2) Following the query about whether I was using Decade Norms based on each calendar or "rolling averages", I rethought that issue, and I think it might be better to go in the other direction. . .move it over to rolling averages. I haven’t done that yet. I’m not sure which one I am going to do, actually. There are obvious advantages to doing the rolling average, but at some point I am going to have to figure, for example, how many runs were saved by Bill Dickey in 1937. When I do that I will have to copy the "background level" for each player into every column. As it is set up now I have 12 "background levels", one for each decade; actually there are 132 of them, because there is a background level for each of 11 categories. If I change to a rolling average, then there are 120 background levels to work with, which is actually 1,320. It becomes a logistical struggle, to keep track of all of those—and it doesn’t REALLY make that much difference as a practical matter; a player might once every so often gain or lose one run saved because we changed the background level, but that’s all, and it’s just an estimate, anyway; it’s not a hard fact. Now I think I have talked myself out of making the change.
It’s a case of "the perfect is the enemy of the good." I have limited dataprocessing skills, always have had. What is important to me is the concept. If the idea works, if it attracts an audience, somebody who has better programming skills can straighten out the details later.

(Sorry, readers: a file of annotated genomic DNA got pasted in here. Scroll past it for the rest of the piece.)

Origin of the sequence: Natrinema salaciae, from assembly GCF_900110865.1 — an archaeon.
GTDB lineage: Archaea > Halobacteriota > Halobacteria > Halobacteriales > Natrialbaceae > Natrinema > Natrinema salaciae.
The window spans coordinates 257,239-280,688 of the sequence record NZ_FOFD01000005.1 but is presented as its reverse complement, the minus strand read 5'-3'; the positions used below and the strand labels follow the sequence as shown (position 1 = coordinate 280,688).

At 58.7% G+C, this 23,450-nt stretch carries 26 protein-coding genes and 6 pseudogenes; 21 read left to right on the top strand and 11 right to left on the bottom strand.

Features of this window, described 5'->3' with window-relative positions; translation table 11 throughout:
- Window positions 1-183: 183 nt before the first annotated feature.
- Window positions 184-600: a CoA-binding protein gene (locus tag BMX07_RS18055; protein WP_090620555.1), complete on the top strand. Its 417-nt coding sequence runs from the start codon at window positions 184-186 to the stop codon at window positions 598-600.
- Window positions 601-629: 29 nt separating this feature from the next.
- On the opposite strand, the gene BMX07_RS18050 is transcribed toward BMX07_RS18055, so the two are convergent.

3) I have decided that, for purposes of this stage of the analysis, I am going to combine Wild Pitches, Passed Balls and Balks into one category, which we can call "OBM" or "One Base Mistakes". I thought about doing this earlier, but I was troubled by the fact that I’ll have to unbundle them later on to attribute them to individual players. But now I’ve decided that attributing them to individual players later on isn’t big a problem.
Individually, one team’s Passed Ball number is 8 standard deviations from the norm, and one team’s Balk number I think is 6 standard deviations from the norm. It’s kind of like a left fielder who sets up in left field 750 feet from the batter. The data is normally 250280 feet, but there’s this one guy who sets up 750 feet away. Data that is that far out in left field is difficult to deal with, particularly when you have to establish the norms as a first step. I’m hoping (and expecting) that combining the data will normalize it somewhat.
4) I realized that, in entering the "league" data, I had entered the league HITTER’S data in some areas in which I should have entered the league PITCHER’S data—hits by the hitters, rather than hits allowed by pitchers, for example. It doesn’t make any real difference; it’s the same one way or the other until interleague play, and not very much different after that, usually much less than a 1% discrepancy, but still . . ..I fixed those.
The consequence of these four adjustments is that many of the findings I have previously reported here would now be outdated, or, if you prefer, incorrect. It’s not what the data would show, necessarily, if evaluated today.
It’s a normal part of research. You always find things that you didn’t do right early in the study, or data that you had missed, or data problems that you hadn’t planned for. It always happens; you’re always have to go back and redo things.